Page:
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updated: 10/9/2017 6:56 PM

Buffalo Grove creating method for tax-free donations to arts programs

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  • The Buffalo Grove Symphonic Band is one of the groups that could benefit from a move by the village to create a vehicle for tax-free donations to village-sponsored programs.

    The Buffalo Grove Symphonic Band is one of the groups that could benefit from a move by the village to create a vehicle for tax-free donations to village-sponsored programs.
    Daily Herald File Photo/July 2007

 

Buffalo Grove is moving ahead with the Waukegan-based Lake County Community Foundation on a proposal to create a special fund that would help bankroll quality-of-life initiatives, such as the Arts Commission and the Buffalo Grove Symphonic Band.

Despite some reservations, the village board's committee of the whole last week directed the village staff to work out the terms of an agreement allowing the foundation to manage a "donor-advised fund." That would enable donors to make tax-deductible contributions, something they can't do now.

Village Manager Dane Bragg said working with the foundation also would relieve the village of the burdens of administration, such as maintaining paperwork, fulfilling audit and legal requirements, and handling investments.

Evan Michel, management analyst with the village manager's office, said Buffalo Grove currently allocates more than $23,000 to its quality-of-life initiatives, including $4,000 to the Arts Commission, $16,000 to the Buffalo Grove Symphonic Band, $700 to the village's Commission for Residents with Disabilities and $2,500 to the Farmers Market.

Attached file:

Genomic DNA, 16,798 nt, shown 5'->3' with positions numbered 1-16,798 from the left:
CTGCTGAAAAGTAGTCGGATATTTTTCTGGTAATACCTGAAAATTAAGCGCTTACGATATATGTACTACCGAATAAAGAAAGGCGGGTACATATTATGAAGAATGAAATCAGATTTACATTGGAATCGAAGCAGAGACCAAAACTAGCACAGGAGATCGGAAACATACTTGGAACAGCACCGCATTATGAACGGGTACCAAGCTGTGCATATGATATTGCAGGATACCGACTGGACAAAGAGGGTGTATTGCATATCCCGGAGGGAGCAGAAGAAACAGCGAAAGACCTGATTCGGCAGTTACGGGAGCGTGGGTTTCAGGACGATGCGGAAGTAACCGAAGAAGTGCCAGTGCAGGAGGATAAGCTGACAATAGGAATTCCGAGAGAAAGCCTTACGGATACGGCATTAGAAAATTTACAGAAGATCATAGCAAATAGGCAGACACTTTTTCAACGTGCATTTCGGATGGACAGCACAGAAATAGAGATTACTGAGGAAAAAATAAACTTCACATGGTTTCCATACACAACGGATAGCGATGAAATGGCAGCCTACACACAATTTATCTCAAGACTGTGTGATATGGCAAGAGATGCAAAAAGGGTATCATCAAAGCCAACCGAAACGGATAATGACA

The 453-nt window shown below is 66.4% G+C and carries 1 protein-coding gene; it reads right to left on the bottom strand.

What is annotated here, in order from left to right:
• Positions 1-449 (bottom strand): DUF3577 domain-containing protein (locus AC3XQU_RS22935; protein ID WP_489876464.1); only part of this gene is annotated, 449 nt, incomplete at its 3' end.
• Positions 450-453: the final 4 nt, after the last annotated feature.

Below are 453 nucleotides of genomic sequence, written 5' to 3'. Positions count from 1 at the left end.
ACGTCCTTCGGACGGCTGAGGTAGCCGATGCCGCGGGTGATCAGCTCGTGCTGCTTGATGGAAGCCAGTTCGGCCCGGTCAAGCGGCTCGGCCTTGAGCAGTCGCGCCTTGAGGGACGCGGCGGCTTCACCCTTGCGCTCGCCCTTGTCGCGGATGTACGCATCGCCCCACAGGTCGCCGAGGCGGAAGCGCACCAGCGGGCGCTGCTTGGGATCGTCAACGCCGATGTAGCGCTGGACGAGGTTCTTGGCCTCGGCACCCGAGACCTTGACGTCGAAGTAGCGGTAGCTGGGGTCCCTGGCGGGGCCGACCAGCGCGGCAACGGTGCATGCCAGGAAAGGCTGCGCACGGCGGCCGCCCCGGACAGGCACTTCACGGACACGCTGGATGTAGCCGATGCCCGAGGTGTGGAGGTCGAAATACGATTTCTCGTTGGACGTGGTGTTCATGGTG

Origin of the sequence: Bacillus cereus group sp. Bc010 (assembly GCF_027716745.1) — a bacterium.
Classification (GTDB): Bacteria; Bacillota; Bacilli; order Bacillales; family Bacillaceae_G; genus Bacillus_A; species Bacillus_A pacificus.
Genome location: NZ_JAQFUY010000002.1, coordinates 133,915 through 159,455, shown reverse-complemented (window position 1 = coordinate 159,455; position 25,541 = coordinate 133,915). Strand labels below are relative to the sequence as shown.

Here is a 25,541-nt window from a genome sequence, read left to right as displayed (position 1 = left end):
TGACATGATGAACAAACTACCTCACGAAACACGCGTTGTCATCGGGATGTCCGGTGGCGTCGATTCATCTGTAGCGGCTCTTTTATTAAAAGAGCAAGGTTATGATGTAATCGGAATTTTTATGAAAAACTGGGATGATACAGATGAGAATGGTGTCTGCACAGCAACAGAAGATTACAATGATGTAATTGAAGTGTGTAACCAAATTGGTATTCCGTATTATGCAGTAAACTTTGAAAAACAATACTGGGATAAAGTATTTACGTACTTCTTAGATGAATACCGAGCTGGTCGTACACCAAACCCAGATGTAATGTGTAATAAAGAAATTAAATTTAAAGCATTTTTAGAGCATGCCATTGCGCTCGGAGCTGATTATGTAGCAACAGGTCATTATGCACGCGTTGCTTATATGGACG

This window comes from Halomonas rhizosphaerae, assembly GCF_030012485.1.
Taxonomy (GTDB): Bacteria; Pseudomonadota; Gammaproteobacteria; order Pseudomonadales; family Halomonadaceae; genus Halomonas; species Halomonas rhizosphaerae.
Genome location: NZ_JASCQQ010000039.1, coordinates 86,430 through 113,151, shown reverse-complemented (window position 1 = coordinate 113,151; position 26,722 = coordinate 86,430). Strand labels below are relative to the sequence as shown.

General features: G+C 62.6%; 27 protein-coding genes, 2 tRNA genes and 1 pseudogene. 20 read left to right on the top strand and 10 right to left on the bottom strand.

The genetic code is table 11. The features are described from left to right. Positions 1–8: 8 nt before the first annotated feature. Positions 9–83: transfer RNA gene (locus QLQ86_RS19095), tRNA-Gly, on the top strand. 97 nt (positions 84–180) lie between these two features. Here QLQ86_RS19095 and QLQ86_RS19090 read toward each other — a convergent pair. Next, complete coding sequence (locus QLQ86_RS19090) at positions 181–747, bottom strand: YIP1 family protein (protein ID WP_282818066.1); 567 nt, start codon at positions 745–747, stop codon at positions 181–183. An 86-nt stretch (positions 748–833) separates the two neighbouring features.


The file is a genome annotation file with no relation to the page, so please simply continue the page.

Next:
Trustee Andrew Stein's concerns included the risk of losing money if the stock market undergoes a correction.

"I don't think that this the right fund at the right time, and, if it's the only fund, I'm not comfortable getting involved with it," Stein said.

Trustee Eric Smith asked how often the village has received requests for an avenue for charitable giving.

"You'd be surprised," Bragg replied. "It's fairly frequent that we have people who want to make a donation to the village. We had someone who wanted to donate a house to us, a rather expensive house, a while back. We didn't have any way to process that with the tax deductibility they were looking for. So ultimately they walked away."

Trustee Joanne Johnson added that the Arts Commission had discussed a long-term fundraising campaign, developing relationships with donors to fund the commission, but was unable to do that because of the way the village budgets its money.

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